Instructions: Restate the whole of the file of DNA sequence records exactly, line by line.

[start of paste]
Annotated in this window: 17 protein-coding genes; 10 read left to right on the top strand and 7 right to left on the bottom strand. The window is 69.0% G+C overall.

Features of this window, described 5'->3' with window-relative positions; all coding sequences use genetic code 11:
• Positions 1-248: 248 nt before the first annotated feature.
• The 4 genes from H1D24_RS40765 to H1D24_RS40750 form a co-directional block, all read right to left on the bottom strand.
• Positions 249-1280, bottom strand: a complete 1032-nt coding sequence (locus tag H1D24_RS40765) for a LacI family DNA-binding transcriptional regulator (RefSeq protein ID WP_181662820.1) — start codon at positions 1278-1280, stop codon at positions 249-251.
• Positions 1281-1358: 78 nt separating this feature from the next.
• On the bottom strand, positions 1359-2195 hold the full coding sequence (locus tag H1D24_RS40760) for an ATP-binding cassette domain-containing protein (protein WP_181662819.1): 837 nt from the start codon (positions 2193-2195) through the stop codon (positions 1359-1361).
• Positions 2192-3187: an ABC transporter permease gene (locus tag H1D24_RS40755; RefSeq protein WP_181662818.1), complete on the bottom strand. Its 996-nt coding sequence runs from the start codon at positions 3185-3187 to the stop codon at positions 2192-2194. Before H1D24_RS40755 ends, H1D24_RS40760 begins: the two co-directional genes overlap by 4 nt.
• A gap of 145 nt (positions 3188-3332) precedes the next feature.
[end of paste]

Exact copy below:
Annotated in this window: 17 protein-coding genes; 10 read left to right on the top strand and 7 right to left on the bottom strand. The window is 69.0% G+C overall.

Features of this window, described 5'->3' with window-relative positions; all coding sequences use genetic code 11:
• Positions 1-248: 248 nt before the first annotated feature.
• The 4 genes from H1D24_RS40765 to H1D24_RS40750 form a co-directional block, all read right to left on the bottom strand.
• Positions 249-1280, bottom strand: a complete 1032-nt coding sequence (locus tag H1D24_RS40765) for a LacI family DNA-binding transcriptional regulator (RefSeq protein ID WP_181662820.1) — start codon at positions 1278-1280, stop codon at positions 249-251.
• Positions 1281-1358: 78 nt separating this feature from the next.
• On the bottom strand, positions 1359-2195 hold the full coding sequence (locus tag H1D24_RS40760) for an ATP-binding cassette domain-containing protein (protein WP_181662819.1): 837 nt from the start codon (positions 2193-2195) through the stop codon (positions 1359-1361).
• Positions 2192-3187: an ABC transporter permease gene (locus tag H1D24_RS40755; RefSeq protein WP_181662818.1), complete on the bottom strand. Its 996-nt coding sequence runs from the start codon at positions 3185-3187 to the stop codon at positions 2192-2194. Before H1D24_RS40755 ends, H1D24_RS40760 begins: the two co-directional genes overlap by 4 nt.
• A gap of 145 nt (positions 3188-3332) precedes the next feature.